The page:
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branding

Insight: Rebranding recipe

by Randall Craig on September 23, 2016

Filed in: Blog, Branding, Insight, Make It Happen Tipsheet

Tagged as: , , ,

Have you wondered why an organization’s rebrand doesn’t seem particularly right?  That maybe they missed something along the way?  A bad rebrand can mean that at best, it doesn’t deliver the expected benefits, and at worst the brand is ridiculed in the market.

There are no shortage of these flubs – here are two:

  • The American SciFi cable channel renamed itself SyFy, presumably to appeal more widely.  Syfy is British street slang for syphilis, which definitely does not have much appeal.
  • When Houston Oil and Internorth merged, they chose the name Enteron.  This name was quickly discarded, as it was discovered to be the anatomical name for  intestines.  They then shortened it to Enron, which of course went bankrupt after the discovery of accounting irregularities. (Maybe they should have kept the name Enteron?)

So what does a successful rebranding recipe look like? Here is our approach, boiled down to ten practical steps:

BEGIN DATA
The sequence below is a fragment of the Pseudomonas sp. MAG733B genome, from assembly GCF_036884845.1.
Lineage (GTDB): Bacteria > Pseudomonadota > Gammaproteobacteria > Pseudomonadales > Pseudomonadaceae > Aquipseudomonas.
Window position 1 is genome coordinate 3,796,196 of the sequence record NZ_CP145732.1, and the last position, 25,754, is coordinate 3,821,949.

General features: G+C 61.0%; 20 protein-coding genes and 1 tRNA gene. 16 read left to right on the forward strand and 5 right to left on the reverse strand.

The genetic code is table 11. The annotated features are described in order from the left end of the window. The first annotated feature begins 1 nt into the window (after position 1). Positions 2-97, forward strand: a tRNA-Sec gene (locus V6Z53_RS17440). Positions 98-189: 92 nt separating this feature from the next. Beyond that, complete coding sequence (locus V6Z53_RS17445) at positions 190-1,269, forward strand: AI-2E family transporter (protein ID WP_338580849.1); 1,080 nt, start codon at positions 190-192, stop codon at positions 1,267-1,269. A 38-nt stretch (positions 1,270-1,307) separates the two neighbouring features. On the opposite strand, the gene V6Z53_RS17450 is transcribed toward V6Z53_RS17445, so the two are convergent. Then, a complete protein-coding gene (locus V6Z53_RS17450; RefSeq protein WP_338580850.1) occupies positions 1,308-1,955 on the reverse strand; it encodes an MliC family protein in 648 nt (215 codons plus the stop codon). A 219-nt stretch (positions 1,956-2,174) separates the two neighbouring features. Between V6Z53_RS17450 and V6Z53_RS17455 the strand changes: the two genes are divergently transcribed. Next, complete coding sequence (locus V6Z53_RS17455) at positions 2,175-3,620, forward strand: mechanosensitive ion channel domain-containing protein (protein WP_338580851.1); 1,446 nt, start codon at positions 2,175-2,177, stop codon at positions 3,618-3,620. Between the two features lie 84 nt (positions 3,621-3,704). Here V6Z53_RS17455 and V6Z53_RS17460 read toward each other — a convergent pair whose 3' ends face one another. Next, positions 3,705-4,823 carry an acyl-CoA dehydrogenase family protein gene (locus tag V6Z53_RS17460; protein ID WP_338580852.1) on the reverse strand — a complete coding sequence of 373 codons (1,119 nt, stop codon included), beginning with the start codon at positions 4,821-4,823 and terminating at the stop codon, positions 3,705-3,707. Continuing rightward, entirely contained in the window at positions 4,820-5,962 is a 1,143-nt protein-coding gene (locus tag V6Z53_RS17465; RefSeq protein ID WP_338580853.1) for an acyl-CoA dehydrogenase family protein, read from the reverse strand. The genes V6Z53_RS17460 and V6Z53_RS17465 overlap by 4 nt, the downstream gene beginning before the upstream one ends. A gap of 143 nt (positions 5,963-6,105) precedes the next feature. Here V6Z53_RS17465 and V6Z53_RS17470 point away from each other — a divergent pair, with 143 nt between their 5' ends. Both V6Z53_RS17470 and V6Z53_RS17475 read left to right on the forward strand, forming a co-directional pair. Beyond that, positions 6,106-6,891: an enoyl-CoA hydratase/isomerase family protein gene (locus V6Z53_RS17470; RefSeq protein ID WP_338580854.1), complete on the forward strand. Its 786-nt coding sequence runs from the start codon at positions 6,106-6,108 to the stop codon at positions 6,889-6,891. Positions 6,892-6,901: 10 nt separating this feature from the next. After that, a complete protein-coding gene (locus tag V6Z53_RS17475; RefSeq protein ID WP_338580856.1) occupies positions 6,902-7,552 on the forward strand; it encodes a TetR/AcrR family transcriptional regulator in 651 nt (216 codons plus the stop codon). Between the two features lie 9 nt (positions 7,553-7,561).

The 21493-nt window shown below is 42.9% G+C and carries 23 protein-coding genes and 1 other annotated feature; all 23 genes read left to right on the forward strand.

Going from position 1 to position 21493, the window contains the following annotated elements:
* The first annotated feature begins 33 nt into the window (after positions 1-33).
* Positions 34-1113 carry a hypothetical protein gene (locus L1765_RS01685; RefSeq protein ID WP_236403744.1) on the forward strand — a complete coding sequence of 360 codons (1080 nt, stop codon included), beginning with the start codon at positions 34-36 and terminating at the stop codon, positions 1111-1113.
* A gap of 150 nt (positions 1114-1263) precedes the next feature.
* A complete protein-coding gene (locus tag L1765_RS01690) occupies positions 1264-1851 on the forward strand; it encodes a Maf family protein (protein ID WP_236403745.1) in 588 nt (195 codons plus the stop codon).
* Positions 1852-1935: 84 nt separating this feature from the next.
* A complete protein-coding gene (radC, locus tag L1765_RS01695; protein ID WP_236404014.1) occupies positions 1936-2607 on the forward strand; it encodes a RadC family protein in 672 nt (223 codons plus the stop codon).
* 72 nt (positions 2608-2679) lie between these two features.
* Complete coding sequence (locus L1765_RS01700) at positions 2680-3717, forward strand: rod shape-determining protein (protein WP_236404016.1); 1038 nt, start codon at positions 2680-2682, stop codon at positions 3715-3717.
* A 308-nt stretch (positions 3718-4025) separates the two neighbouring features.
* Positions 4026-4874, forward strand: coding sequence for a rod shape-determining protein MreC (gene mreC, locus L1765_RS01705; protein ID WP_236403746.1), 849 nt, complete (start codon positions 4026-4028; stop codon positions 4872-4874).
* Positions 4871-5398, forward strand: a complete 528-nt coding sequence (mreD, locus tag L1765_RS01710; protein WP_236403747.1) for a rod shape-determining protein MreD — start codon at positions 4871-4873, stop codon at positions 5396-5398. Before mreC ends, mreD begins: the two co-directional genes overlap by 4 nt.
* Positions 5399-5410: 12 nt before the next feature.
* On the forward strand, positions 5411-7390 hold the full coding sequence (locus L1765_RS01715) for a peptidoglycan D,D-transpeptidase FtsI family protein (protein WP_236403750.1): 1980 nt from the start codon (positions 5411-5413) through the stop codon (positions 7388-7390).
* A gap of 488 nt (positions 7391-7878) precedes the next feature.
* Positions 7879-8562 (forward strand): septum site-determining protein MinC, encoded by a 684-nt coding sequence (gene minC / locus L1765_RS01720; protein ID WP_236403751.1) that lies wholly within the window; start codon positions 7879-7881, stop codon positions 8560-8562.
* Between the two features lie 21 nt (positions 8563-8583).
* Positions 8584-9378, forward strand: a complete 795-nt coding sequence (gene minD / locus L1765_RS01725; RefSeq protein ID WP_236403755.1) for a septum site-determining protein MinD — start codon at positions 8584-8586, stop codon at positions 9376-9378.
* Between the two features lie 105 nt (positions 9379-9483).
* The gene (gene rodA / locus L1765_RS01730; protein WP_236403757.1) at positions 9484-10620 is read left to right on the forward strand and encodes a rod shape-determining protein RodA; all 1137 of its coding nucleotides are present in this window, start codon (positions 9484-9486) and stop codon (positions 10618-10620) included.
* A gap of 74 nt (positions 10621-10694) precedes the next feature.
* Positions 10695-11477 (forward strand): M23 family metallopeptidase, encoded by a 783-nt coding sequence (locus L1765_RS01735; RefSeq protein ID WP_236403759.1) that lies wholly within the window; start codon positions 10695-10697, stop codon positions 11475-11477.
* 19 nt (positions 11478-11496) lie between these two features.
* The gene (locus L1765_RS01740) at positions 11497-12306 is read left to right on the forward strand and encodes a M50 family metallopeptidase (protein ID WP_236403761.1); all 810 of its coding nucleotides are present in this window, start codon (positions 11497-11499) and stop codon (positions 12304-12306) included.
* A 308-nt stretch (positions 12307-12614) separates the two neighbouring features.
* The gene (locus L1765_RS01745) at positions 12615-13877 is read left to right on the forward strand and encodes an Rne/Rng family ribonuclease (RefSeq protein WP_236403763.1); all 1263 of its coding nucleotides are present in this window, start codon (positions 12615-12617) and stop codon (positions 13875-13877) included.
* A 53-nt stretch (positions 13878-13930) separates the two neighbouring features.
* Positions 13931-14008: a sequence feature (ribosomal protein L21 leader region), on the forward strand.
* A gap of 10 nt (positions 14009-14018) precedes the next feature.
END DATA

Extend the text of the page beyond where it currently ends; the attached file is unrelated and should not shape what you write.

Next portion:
1. Rebranding scope:  Is it to change the name?  Change the logo and visual identity? “Refresh” the logo and visual identity?  Completely change the brand positioning?  Change the underlying attitudes and organizational culture?  Depending on the initial scope – and the scope might change after the discovery audit and competitive analysis – the investment and the time required can vary significantly.
  2. Discovery audit:  To determine where you want to go, a realistic assessment of your current brand is critical. Using surveys, focus groups, and interviews, ask three key questions:
    • What are the current brand attributes in the eyes of future target prospects/clients/members?
    • What are the current brand attributes in the eyes of staff and leadership?
    • What (future) brand attributes are important, by key audience?
  3. Competitive analysis:  What brand attributes are critical in the market, and how are competitors positioned?  For example, assume that the critical dimensions are price, expertise, and trust; imagine a 3D graph with each on an axis.  Where is each competitor in this space?  Where are you?  And is there a spot that is unoccupied?
  4. Positioning statement, Brand Promise, and Personas:  These define the core attributes of the brand, and the key aspirational messages for each persona. (Personas are representative descriptions of each key audience.)  Looking at the brand through the eyes of each persona puts meat on the brand skeleton, and allows an exploration of how the brand might be executed.
  5. Validation:  This means testing the positioning statement and brand promise, both internally and externally.  It can be as robust as national market research by persona, or as simple as an informal discussion with key audiences.